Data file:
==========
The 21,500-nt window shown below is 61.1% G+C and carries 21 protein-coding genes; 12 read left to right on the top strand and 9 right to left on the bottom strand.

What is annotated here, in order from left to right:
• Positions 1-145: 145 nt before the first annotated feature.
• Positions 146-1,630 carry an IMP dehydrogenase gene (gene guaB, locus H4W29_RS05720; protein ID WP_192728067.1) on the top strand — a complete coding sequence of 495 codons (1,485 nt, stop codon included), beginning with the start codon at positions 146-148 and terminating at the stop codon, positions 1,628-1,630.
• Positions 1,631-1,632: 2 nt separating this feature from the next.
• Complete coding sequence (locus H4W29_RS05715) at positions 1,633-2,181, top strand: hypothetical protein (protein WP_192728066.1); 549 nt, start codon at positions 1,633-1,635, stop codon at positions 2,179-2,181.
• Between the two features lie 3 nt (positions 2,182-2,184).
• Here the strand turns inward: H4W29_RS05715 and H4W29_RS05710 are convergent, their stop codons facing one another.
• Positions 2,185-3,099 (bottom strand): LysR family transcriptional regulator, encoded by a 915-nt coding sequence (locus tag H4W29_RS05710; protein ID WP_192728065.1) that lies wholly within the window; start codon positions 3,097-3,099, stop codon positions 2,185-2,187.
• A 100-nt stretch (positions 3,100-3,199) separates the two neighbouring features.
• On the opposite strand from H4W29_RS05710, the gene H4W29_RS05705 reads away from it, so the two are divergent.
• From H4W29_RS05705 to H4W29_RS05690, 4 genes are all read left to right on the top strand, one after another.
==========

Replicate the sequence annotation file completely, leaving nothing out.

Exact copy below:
The 21,500-nt window shown below is 61.1% G+C and carries 21 protein-coding genes; 12 read left to right on the top strand and 9 right to left on the bottom strand.

What is annotated here, in order from left to right:
• Positions 1-145: 145 nt before the first annotated feature.
• Positions 146-1,630 carry an IMP dehydrogenase gene (gene guaB, locus H4W29_RS05720; protein ID WP_192728067.1) on the top strand — a complete coding sequence of 495 codons (1,485 nt, stop codon included), beginning with the start codon at positions 146-148 and terminating at the stop codon, positions 1,628-1,630.
• Positions 1,631-1,632: 2 nt separating this feature from the next.
• Complete coding sequence (locus H4W29_RS05715) at positions 1,633-2,181, top strand: hypothetical protein (protein WP_192728066.1); 549 nt, start codon at positions 1,633-1,635, stop codon at positions 2,179-2,181.
• Between the two features lie 3 nt (positions 2,182-2,184).
• Here the strand turns inward: H4W29_RS05715 and H4W29_RS05710 are convergent, their stop codons facing one another.
• Positions 2,185-3,099 (bottom strand): LysR family transcriptional regulator, encoded by a 915-nt coding sequence (locus tag H4W29_RS05710; protein ID WP_192728065.1) that lies wholly within the window; start codon positions 3,097-3,099, stop codon positions 2,185-2,187.
• A 100-nt stretch (positions 3,100-3,199) separates the two neighbouring features.
• On the opposite strand from H4W29_RS05710, the gene H4W29_RS05705 reads away from it, so the two are divergent.
• From H4W29_RS05705 to H4W29_RS05690, 4 genes are all read left to right on the top strand, one after another.